Hello, neccy

Hello, neccy!

It’s been a (long) while since I blogged. I thought I’d break the silence by talking about a fun little project I started.

I was working on a 2d physics based game and was getting frustrated by my own lack of maths knowledge. One night I watched One Lone Coder’s video series on building a NES emulator and it triggered a something of a nostalgia vibe in me.

Growing up, we never had a game console - instead my folks bought a ZX Spectrum +3. Although I was about 8 at the time, having a strange typewriter hooked up to the TV was fascinating to me. I eventually learned Sinclair BASIC and my programming life was kicked off.

The OLC NES emulator videos sparked off a very silly little idea - “I’m going to write a spectrum emulator!”.

Not a Speccy

I needed a name for my new git repository - “Not a Speccy”, thus “neccy” was born.

First Shot

I’m coding neccy in C++ and am using the olcPixelGameEngine for the basic framework. I picked it as it seemed to be a nice little single header library and it alls all the tedious “new project” guff out of the way. I’ve not felt the need to move from it yet, so I will likely stick with it until something changes. Thanks to David (javidx9) for this little library, it has been very helpful.

Writing a Spectrum emulator naturally involves emulating the CPU, a Zilog Z80 processor. For an 8-bit processor there are actually quite a few instructions - especially if you try and emulate all the undocumented ones.

My emulation of the Z80 has been re-written 3 times so far on this project. I first tried to code-generate it from C#, which ended up in a bit of a disaster. The second variant I threw away as I was making too many assumptions and tried to over-generalise the ALU logic. This current version is “ok”, but needs some cleanup.

My emulation is very crude at present. I’m not simulating the various T & M states in the CPU, instead choosing to do all the fetch, decode and operation code at once and doing nothing for the rest of the cycles. In future this may change, but it’ll do for now.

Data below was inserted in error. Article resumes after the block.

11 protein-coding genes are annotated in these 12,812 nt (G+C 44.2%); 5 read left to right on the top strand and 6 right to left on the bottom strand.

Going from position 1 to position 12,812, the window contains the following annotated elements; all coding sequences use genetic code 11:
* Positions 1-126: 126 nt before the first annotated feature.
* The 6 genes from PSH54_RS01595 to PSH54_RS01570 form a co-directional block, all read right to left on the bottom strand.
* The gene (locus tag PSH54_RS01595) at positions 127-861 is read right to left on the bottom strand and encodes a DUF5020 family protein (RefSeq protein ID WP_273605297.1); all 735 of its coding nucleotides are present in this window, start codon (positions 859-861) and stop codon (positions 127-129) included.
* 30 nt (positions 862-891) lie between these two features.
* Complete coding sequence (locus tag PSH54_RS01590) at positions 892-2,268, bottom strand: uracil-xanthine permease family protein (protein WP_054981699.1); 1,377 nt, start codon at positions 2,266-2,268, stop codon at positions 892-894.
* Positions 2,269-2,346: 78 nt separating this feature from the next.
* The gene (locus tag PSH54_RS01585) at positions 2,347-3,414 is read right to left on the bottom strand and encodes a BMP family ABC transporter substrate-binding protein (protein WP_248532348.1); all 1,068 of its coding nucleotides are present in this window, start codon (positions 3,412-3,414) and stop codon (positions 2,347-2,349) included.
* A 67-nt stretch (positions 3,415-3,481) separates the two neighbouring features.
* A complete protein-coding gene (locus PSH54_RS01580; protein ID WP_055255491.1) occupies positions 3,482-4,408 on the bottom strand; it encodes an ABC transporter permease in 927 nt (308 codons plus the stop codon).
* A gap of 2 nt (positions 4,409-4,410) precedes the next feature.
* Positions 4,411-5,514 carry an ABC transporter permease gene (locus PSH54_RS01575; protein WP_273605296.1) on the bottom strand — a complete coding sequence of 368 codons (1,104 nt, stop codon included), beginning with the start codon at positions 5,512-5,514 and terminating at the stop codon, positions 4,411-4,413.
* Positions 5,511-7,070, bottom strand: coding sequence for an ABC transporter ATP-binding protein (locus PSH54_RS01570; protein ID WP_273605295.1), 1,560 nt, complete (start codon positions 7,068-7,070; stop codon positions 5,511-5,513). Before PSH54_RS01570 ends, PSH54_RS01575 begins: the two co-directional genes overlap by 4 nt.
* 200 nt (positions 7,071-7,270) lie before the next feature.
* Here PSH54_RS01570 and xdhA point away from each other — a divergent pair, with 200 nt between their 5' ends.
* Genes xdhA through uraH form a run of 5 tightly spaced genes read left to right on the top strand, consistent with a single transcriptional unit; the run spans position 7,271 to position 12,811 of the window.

Emulation is tough

If I’d realised how tough it was to write an emulator, I probably wouldn’t have started the project. However now I have, I’m pretty hooked on it.

For starters, you have to learn a lot about the machine you’re emulating. You have to understand the guts of the CPU, the memory maps used, how the screen is rendered, the various IO port mappings to handle peripherals; then there’s all the timings and everything else to get stuff working.

When I started the project, I realised I’d need to visualise what was going on. So the very first thing I ended up writing was actually a memory viewer and disassembler.

Disassembler

From here, I can see the state of the CPU and look at the program that is being executed. I started out writing my own little test assembler routines, but realised very quickly I needed something “real”. From here, I started to try and run the 48k Spectrum ROM.

I picked the 48k ROM as it’d be simpler than the later 128k models of the Spectrum, which had memory paging and better sound - if I ever get this thing “working” I’d probably try and progress to the 128k model Spectrum - but let’s not run before we can walk.

Running the ROM

I ended up deciding to implement the parts of the emulator as I went; adding the instructions as I needed them in order to run the ROM.

The this point I realised that I had to start actually understanding the programs I was running, which meant actually being able to read the disassembly of the ROM itself. Thankfully Skoolkit has a great 48K ROM disassembly, which has helped immensely.

When got to the point of the ROM that was clearing the screen, I decided to figure out how the Spectrum video memory worked.

This was “fun”, but resources like Break into Program and Overtaken by Events were a huge help.

Eventually, I was able to load a scr format file of my favourite game, Uridium.

Uridium Loading Screen

This was a very exciting milestone in the journey and the first time that I felt I was doing something right.

Dark Days

After this I had the next milestone in sight - I wanted to see the iconic copyright message text.

It turns out this was actually a while off; mostly due to lots and lots of little bugs and glitches in my Z80 emulation. Little things catch you out here - not setting the flags correctly, not treating 16 bit numbers with the correct endianness (which caused a stack stomp) forgetting that jump relative instructions need a signed operand and the one that took me far to long to figure out, a bug where I was treating LD BC,(NN) like LD BC,NN. Essentially operating on a pointer value instead of following the indirection.

Finally after lots of swearing and frustration I got to the milestone I set.

The Copyright Message

Current Status

I’m currently implementing the Keyboard IO with the aim that I can try and use Sinclair BASIC for the first time.

As you can see though, there’s a few glitches…

Input Glitches

One thing about writing an emulator is that it’s a case of fixing issue after issue, glitch after glitch… It’s frustrating at times (ok most of the time), but very satisfying when stuff starts to work.

My next milestone is to get Sinclair BASIC working. After that, who knows - I’ll probably try and go for sound and then onto trying to run a game.

It’s a long journey ahead.